The rear wheel goes in next, with the cassette facing downwards and making contact with the metal plate of the suitcase. You will need to deflate the tires as necessary to make the wheel fit snugly against the walls of the bag. Place the protective pad that comes with the Ritchey suitcase on top of the wheel’s axle. Adjust the tilt of the wheel to make room along the reinforced side of the bag. You’ll need this room for the rear triangle.

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Step 4

Insert the rear triangle next, with the derailleur side tucked in the corner of the strongest and most reinforced part of the suitcase. The position of the crankset will be in the 3/9 o’clock position, with the non-drive side crank arm facing outwards and parallel to the bottom of the suitcase. The chainring side faces inwards, wrapped in Ritchey’s chainring sleeve, and the chain has also been carefully wrapped so that it is snug against the chainstay. I’ve added more bubble wrap layers for additional protection.

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Step 5

Now it’s time to Insert the handlebars, which can either go on the left or right side of the suitcase. You will need to pull the shifters to make sure it carefully fits into the bag. The bottom of the dropbars will fit snugly under the rear wheel. Add protective bubble wrap where necessary.

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Step 6

This is the step where all the other stuff goes in. My shoes and toolbag are placed between the dropouts of the rear triangle, which is the strongest part of the suitcase. My helmet fits in the space by the wheel along the top of the suitcase, and everything else goes into whatever empty space I can find. Pedals will go in one of the pockets built into the suitcase. Water bottles go into the in-between spaces.

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Step 7

Place the padded divider next, and then the front wheel on top. Deflate the front wheel tires just enough so that it also fits snugly against the walls of the suitcase.

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Step 8

Tightly strap everything in! I usually lay a dry bag flat against the hub of the front wheel to protect it a bit more, and i can use the dry bag for other stuff later.

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Step 9

Now that everything is in, you are pretty much done and just need to zip it all up and connect all of the external straps. The suitcase will naturally bulge outwards a bit, so this is nothing to be alarmed about.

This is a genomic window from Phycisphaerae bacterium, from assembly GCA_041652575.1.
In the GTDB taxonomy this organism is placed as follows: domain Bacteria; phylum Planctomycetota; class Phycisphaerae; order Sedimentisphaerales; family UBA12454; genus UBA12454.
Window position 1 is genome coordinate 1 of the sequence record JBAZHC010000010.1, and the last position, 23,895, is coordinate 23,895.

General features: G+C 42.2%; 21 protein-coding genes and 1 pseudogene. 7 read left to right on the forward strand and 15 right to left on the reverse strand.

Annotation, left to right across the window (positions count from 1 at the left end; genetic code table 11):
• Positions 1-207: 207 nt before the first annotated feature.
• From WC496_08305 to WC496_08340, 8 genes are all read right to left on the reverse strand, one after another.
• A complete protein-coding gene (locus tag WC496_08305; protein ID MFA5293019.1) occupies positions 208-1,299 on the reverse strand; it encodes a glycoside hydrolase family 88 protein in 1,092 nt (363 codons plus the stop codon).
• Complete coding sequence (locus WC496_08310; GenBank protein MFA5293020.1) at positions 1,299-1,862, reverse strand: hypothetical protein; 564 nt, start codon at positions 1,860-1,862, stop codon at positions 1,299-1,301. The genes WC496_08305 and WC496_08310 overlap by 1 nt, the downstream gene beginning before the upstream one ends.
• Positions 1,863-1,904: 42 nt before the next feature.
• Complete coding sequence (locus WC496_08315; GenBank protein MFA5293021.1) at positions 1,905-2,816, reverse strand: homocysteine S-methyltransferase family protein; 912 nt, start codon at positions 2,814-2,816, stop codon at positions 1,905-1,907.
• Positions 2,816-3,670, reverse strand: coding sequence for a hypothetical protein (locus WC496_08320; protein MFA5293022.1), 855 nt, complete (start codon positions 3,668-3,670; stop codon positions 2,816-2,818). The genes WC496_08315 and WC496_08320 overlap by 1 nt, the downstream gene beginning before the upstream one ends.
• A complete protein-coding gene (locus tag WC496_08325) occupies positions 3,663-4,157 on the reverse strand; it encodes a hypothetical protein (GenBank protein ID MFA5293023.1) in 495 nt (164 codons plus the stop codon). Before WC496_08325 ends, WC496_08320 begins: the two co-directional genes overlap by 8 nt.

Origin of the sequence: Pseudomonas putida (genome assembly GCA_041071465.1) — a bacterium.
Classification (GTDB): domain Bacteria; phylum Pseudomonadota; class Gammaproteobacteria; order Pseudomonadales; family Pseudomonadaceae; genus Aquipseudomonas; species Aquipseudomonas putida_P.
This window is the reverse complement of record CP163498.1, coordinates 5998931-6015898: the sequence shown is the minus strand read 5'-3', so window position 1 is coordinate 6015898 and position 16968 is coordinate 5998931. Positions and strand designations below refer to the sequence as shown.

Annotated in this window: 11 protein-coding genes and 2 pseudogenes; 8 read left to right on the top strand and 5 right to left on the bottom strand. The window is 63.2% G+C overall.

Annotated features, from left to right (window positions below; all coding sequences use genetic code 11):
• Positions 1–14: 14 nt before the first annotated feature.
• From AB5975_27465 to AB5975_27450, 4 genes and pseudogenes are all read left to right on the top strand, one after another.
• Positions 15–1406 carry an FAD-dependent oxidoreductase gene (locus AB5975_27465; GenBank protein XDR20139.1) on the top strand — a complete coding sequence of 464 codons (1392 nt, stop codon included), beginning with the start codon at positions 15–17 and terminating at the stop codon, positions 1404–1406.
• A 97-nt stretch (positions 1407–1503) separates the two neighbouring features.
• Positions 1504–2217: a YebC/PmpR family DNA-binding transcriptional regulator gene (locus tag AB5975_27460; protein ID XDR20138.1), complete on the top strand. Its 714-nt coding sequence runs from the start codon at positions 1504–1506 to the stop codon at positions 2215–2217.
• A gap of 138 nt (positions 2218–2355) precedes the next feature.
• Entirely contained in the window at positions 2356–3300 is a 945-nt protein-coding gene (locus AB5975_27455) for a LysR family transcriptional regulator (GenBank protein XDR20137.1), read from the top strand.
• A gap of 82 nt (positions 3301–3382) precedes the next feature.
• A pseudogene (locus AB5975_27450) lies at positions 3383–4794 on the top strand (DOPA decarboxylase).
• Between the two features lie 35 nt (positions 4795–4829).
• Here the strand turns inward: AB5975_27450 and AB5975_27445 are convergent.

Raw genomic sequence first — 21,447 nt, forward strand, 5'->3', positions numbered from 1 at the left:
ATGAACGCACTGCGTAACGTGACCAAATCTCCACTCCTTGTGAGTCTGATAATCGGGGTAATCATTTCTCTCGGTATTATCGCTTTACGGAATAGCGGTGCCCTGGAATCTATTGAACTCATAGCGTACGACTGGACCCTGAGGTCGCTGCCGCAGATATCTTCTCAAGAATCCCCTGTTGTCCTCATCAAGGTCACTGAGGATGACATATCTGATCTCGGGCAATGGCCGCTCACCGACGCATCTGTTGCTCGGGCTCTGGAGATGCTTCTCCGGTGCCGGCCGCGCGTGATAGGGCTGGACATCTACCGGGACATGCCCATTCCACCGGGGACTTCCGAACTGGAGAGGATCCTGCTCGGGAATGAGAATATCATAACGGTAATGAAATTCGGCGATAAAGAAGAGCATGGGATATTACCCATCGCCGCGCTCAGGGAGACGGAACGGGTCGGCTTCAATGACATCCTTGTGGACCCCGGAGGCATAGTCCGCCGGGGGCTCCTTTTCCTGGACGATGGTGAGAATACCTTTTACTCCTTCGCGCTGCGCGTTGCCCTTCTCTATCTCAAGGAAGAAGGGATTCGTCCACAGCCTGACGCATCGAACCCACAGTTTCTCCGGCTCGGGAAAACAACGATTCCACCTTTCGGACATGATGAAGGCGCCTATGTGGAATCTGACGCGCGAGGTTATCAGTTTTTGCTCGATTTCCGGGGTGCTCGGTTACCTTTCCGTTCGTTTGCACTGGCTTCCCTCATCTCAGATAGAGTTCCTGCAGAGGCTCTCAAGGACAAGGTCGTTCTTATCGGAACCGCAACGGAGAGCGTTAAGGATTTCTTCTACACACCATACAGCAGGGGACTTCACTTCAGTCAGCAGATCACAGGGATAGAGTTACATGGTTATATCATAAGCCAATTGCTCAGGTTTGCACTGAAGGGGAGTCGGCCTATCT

And that’s all there is to it!

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Ready for The Journey Ahead

The weight of a suitcase with bike inside vary between 16kg to 22kg (35lbs to 50lbs), depending on what other stuff the suitcase gets filled up with. Other than our bikes and base tools, the rest of the weight is usually taken up by clothes. Overall, this meets the international airline weight limit and we have never had any issues. Obviously, it is preferable to keep the suitcase as light as possible so that it is easier to maneuver around transit points with it. Our primary strategy is to always pack light!

For transit areas where you need a taxi cab, we managed to save a lot oN cab fare since we are able to fit up to three Ritchey Break-Away suitcases into the back of an estate taxi cab!

When checking in these bags, we always declare them as bicycles since airlines require you to do so for insurance purposes. While a lot of people try to avoid this to escape extra fees, we have found that most airlines we have taken will not charge extra provided they are within our check-in weight allocation. The only times we have had to pay sports equipment fees were when we flew with budget carriers.

Drop off is always at the counter where you check in regardless of whether you do check in beforehand online, and often wheeled to the oversized luggage area afterwards. This will largely depend on the airport’s policy. However, do remember that considering the Ritchey cases masquerade as normal bags, sometimes they will re-appear at your destination at the normal luggage carousel. It’s best to check which so as to avoid any confusion or delays.

Admittedly the Ritchey cases aren’t the easiest to move around since they only have two wheels and you will be supporting some of the weight. This obviously means it is in our best interest to pack light for more than one reason. The next step is to figure out a DIY option of increasing their portability. If this is possible, we will document this too!

Overall, the Ritchey BA system has been a godsend for wanderlusting travellers around the world, not just the Folding Tales gang. We’re not the first ones to use these, as they’ve been in the market for years. We’re still amazed by how little people know about the genius of breakaway frames like these. If you’re similarly travel inclined, give these clever babies a chance. I promise, you won’t regret it!